-Nate Hill

Quentin Tarantino’s Reservoir Dogs

What kind of heist flick is it where we don’t even see the heist? The best kind. The Quentin Tarantino kind. Reservoir Dogs has aged incredibly well, it’s his leanest and meanest film to date and stands as the blood soaked crash course leading to the sustained, verbose historical epics we have come to know him for these days. Many consider Pulp Fiction to be his official breakout but the magic first took flight here on the outskirts of LA as a band of marauding jewel thieves in identical suits tries to smoke out a rat from their very midst. Like a bizarro world version of the Rat Pack, this profane, volatile murder of ex-con crows discuss Madonna, tipping waitresses, The Lost Boys and more before erupting together in a cascade of yelling and bloodshed that remains as exciting now as it no doubt was in the initial theatrical run. Dialogue runs the show here, whether between Harvey Keitel’s Mr. White and Tim Roth’s Mr. Orange, Chris Penn’s Nice Guy Eddie and his gangster father Joe (Lawrence Tierney) or Michael Madsen’s Mr. Blonde and whoever he’s decided to intimidate on a whim. Madsen gives the performance of his career early on and Blonde is a character for the ages, a self appointed psychopath who tortures an LAPD hostage (Kirk Baltz) more out of vague amusement than outright malice in a scene that has since been inducted into time capsules everywhere. When we meet these guys, they’re casually having breakfast in a greasy spoon diner, chattering on about everything under the sun except the jewel robbery they’re about to commit. It’s only after the stylized opening credits and the hectic aftermath of said robbery that Tarantino flashes back to scattered exposition and backstory for these guys, and it’s that kind of deliberate editing that has not only become a hallmark for the filmmaker, but keeps his stories so fresh and enthralling. The audience knows almost right off the bat who the rat is, but the fun is in observing paranoia levels rise in their ranks as they each begin to suspect the man next to them and turn on each other like a pack of hyenas in the Serengeti of industrial Los Angeles. From the iconic torture scene set to Stuck In The Middle With You to the tense Mexican standoff to the frantic escape and firefight with LA’s finest, this is one gritty slice of life crime piece that the years have been most kind to. Tarantino has evolved and adapted as his career has moved forth, but its always nice to come back to the scrappy little picture that started it all, see how it’s influenced countless other filmmakers over the decades and bask in the bloody, expletive filled, dialogue heavy bliss again every once in a while. An all timer.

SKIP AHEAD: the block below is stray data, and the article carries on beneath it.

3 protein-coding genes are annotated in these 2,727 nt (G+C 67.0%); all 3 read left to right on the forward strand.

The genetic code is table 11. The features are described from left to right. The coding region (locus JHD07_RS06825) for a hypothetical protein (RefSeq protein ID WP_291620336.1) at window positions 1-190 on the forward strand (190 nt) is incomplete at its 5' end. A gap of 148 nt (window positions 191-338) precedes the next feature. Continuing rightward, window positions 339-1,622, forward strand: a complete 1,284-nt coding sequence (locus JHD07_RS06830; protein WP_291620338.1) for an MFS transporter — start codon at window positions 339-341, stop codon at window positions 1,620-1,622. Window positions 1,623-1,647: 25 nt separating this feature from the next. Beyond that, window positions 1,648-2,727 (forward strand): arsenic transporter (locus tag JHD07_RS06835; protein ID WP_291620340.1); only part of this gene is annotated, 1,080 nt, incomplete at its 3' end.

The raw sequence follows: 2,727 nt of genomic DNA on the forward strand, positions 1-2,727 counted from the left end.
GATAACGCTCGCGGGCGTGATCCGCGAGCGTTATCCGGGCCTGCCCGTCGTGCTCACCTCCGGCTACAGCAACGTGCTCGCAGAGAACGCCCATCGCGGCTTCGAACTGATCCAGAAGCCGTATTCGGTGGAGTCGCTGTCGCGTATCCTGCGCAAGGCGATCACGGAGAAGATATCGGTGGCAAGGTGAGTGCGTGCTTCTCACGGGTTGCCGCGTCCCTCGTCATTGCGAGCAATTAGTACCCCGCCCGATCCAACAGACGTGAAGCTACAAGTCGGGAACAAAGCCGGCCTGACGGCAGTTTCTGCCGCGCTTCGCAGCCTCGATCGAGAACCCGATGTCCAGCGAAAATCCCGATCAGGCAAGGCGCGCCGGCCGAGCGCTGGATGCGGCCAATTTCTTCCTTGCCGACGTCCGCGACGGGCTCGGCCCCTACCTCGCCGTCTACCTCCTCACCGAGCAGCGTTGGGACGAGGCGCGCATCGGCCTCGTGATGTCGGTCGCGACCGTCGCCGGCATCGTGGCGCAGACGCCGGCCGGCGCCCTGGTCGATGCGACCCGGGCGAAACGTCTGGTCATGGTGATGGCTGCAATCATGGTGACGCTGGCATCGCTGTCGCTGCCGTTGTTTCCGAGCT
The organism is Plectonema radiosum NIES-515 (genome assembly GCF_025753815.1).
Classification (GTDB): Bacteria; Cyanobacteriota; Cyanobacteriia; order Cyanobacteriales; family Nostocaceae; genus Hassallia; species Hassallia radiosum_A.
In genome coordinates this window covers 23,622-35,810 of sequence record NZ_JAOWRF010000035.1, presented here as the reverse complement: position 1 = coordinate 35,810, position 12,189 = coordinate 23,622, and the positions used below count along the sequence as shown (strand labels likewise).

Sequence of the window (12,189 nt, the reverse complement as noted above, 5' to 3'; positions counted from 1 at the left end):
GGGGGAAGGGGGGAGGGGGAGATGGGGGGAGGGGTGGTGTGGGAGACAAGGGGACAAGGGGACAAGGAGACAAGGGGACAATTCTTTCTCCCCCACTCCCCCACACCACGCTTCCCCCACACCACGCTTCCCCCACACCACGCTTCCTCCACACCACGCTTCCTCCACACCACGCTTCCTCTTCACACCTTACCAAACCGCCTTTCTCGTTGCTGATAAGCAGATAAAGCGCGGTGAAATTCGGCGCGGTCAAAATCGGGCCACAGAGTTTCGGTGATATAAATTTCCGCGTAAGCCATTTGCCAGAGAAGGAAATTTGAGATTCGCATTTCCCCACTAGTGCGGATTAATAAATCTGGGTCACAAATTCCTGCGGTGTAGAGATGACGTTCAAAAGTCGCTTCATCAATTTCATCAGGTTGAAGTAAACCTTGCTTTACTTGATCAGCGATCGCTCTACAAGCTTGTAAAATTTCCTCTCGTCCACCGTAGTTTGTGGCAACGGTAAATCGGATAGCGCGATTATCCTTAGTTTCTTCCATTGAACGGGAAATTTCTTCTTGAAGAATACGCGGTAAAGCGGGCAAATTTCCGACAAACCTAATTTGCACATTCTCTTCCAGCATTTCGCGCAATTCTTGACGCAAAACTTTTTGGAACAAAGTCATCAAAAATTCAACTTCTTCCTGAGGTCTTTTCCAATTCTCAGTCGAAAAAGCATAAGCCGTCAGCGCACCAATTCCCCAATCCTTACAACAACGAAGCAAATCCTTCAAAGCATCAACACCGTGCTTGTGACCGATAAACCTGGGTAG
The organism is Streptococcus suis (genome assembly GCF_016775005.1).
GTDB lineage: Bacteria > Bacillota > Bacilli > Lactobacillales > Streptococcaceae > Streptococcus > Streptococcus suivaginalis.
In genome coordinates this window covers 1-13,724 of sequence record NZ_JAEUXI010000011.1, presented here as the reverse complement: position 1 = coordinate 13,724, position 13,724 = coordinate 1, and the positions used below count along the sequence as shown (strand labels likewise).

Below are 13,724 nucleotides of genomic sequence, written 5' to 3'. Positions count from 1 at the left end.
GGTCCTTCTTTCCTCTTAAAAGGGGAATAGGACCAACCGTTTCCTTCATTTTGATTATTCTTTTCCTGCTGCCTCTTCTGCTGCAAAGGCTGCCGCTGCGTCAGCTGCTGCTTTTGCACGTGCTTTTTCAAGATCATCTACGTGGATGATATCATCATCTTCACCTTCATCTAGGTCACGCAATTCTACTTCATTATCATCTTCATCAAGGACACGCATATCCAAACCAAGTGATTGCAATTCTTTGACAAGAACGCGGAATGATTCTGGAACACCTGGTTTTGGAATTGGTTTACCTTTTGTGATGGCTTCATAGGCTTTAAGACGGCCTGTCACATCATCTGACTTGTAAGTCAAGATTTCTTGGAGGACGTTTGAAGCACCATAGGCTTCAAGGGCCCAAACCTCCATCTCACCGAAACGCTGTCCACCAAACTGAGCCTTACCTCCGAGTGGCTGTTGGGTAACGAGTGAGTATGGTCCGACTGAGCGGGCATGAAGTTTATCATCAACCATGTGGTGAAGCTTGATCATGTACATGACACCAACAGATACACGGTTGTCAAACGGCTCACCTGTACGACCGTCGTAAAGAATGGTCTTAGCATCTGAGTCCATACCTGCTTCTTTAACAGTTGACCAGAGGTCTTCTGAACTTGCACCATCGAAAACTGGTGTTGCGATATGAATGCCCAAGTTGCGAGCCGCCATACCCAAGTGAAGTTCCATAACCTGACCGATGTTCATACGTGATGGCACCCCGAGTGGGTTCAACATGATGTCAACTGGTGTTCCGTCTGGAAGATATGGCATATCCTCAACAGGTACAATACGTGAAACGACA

-Nate Hill

The HAMMER and the DOOMSDAY DEVICE by Kent Hill

 

Eight versus eight hundred! Now at any other time of day you’d have to say, “those odds aren’t good.” Well of course they’re not – unless of course the leader of this fateful eight happens to be a walking charge of TNT.

That’s right folks; Fred ‘The Hammer’ Williamson explodes upon the screen as Stoker, the leader of a daring band of warriors out to uncover a Nazi doomsday weapon lost during World War 2. At Williamson’s side are The Fighter, The Samurai, The Texan, The Priest, The Sniper, The Blade and The Rookie.  An incredible cast bring these roles to life with a combination of on-the-rise-exciting-action-stars like Mike Moller, veterans like Wolfgang Riehm, new-comers like Josephine Hies – not forgetting an awesome appearance by the Snake Eater himself, Lorenzo ‘The Snake’ Lamas.

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With a mixture of razor-sharp intensity blended with blinding action Nazi Doomsday Device/Atomic Eden packs a massive entertainment punch which The Hammer himself says goes well with buddy’s and a brew. Nico Sentner has crafted, along with his collaborator and my former guest Dominik Starck, an engrossing action extravaganza which reminds one of the good old action movie days, while showcasing the best and brightest of the new breed – both in front of and behind the camera.

 

It was a privilege to talk with the man in the director’s chair, also known as the Godfather of Krautsploitation and his ever-cool leading man. Together they have made a ferocious little picture that not only swings for the fences, in spite of its size, but knocks it out of the park. NDD is an audacious step towards greatness for Sentner (in this man’s opinion). I eagerly wait to see where he takes it from here. Though I must admit, I’d have a tough time trying to follow a gig where I was directing Fred Williamson. So let’s keep fingers crossed…

…let’s hope for a sequel.

FRED ‘THE HAMMER’ WILLIAMSON